there has scarce been a day since I was solicitor-general that we have not been obliged to attend committees of English and Scotch lords to settle and adjust the methods that the affairs in Scotland must be carried on by; and I doubt we have many a weary step yet to take before we shall bring matters into any order there. I don’t find that many of our friends have been much consulted in the Scotch affairs, since the passing the Act of Parliament for the Union; but all that has been done is by the direction of the lord treasurer’s; and the more I see of the business, the more I am persuaded of your being right in the sentiments you have of him and them.7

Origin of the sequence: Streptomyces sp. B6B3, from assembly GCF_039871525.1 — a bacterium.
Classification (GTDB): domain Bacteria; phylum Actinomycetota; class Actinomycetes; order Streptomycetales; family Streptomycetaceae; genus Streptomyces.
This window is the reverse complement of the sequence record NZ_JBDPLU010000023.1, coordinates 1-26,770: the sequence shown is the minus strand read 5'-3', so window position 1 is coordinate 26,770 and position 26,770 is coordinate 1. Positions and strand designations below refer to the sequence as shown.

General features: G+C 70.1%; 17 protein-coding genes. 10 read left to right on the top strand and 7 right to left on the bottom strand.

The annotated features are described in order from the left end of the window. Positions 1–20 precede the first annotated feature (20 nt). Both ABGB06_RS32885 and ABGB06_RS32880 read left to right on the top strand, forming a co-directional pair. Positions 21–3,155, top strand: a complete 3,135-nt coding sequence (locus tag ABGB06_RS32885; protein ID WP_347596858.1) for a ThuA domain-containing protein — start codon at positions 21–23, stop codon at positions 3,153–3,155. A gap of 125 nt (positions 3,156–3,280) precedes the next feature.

As solicitor-general Montagu’s parliamentary work expanded considerably. He was named to draft seven supply bills in the first Parliament of Great Britain, including, on 9 Mar., the bill to continue the cocoa and coffee duties, which he chaired in committee of the whole (24th and 26th). However, his responsibilities extended beyond supply matters: he was appointed to draft a bill to secure and encourage the American trade (8 Dec.); bills concerning a private estate (22 Dec.) and army and marine recruitment (21 Jan.); a bill to discharge ecclesiastical livings worth under £50 p.a. from the payment of first fruits (24 Feb.); and a bill to prevent stamp duty fraud (25 Feb.). Despite his government office, Montagu’s allegiance to the Junto was clearly evident in this session, most notably in relation to Scottish issues. When, on 29 Nov. 1707, the Commons considered the injunction in the Queen’s Speech to consider measures to complete the Union, Montagu deserted the Court line over the question of the Scottish privy council, joining fellow Junto Whigs and the Squadrone who spoke in favour of abolition in the committee of the whole on 4 Dec. When the report of this committee was delivered a week later, Montagu, unlike several other Whig office-holders, who had previously advocated the measure, persisted in his view and also spoke against the Court’s opposition to the resolution that Scottish justices should have powers equal to those of their English counterparts. William Bennet* reported that ‘the solicitor-general summed up the whole argument’ against the Court. He was appointed the same day to draft a bill to complete the Union, and on 19 Dec., during the deliberations of this committee, proposed that the resolutions concerning the Scottish militia be embodied in a separate bill from that abolishing the privy council, a necessary step, according to James Vernon I, since the militia bill ‘being in the nature of a money bill, if it were joined with the rest, might raise a dispute if the Lords make amendments’. The separation was agreed by the committee, and on 13 Dec. Montagu presented a bill to complete the Union, which included the abolition of the Scottish privy council, chaired the committee of the whole on 22 Jan., and reported the following day. Montagu’s support for the bill took him so far as to oppose the Court’s motion, at third reading on the 28th, to postpone abolition for a year, a proposal which would have allowed the Court to exercise the privy council’s influence in the forthcoming general election. After the bill was carried without a division, Montagu was ordered to carry it to the Lords. Montagu’s desertion of the Court over the Scottish privy council was not an isolated rebellion, since in December he joined the Junto attack on the administration of the Admiralty. Given his willingness to place party interest above ties of place it comes as little surprise to find Lord Godolphin (Sidney†) rejecting suggestions that Montagu attend a meeting of ministers on 11 Dec. to consider proposals for a ministry based upon a moderate scheme. Montagu maintained his interest in Scottish legislation until the end of the session, intervening on 31 Jan. 1708 in a debate on the position of the established Scottish Presbyterian church in relation to the Act of Uniformity, and offering a compromise on the question of the wording of the Abjuration that would allow for the scruples of the Scots. He also chaired a committee of the whole on 30 Mar. on the bill to establish a Scottish exchequer, delivering it to the Lords the next day, and on 1 Apr. chaired a committee of the whole on the petition of Scottish fishermen. The session also saw Montagu’s Whiggery demonstrated in two issues which did not require him to oppose the Court. In February he took a prominent role, explicable in terms of both partisan allegiance and his constituency interests, in guaranteeing the passage of the cathedrals bill initiated by the Whig Bishop Nicolson of Carlisle, a bill designed to aid Nicolson in his confrontation with the Tory dean of Carlisle, Francis Atterbury. Joseph Addison* described Montagu as one of the bill’s ‘managers’, and when it came before a committee of the whole on 9 Mar. Montagu spoke in its favour. Events in March evoked Montagu’s loyalty to the Protestant succession, and saw him participating wholeheartedly in the Commons’ response to the Jacobite invasion scare. On the 4th he was nominated to prepare a loyal address to the Queen and was appointed to draft a bill to detain suspected conspirators. He chaired the committee of the whole on this measure on the 10th and presented and carried it to the Lords the following day. The 11th also saw him appointed to draft a bill to support those Scots whose loyalty to the crown brought them into conflict with clan chieftains sympathetic to the Jacobite invasion, and to prepare an address assuring the Queen of the Commons’ support and willingness to vote supplies. Once Parliament had been prorogued and then dissolved in April, Montagu’s office of solicitor-general involved him in the trial of Lord Griffin for participating in the abortive invasion.8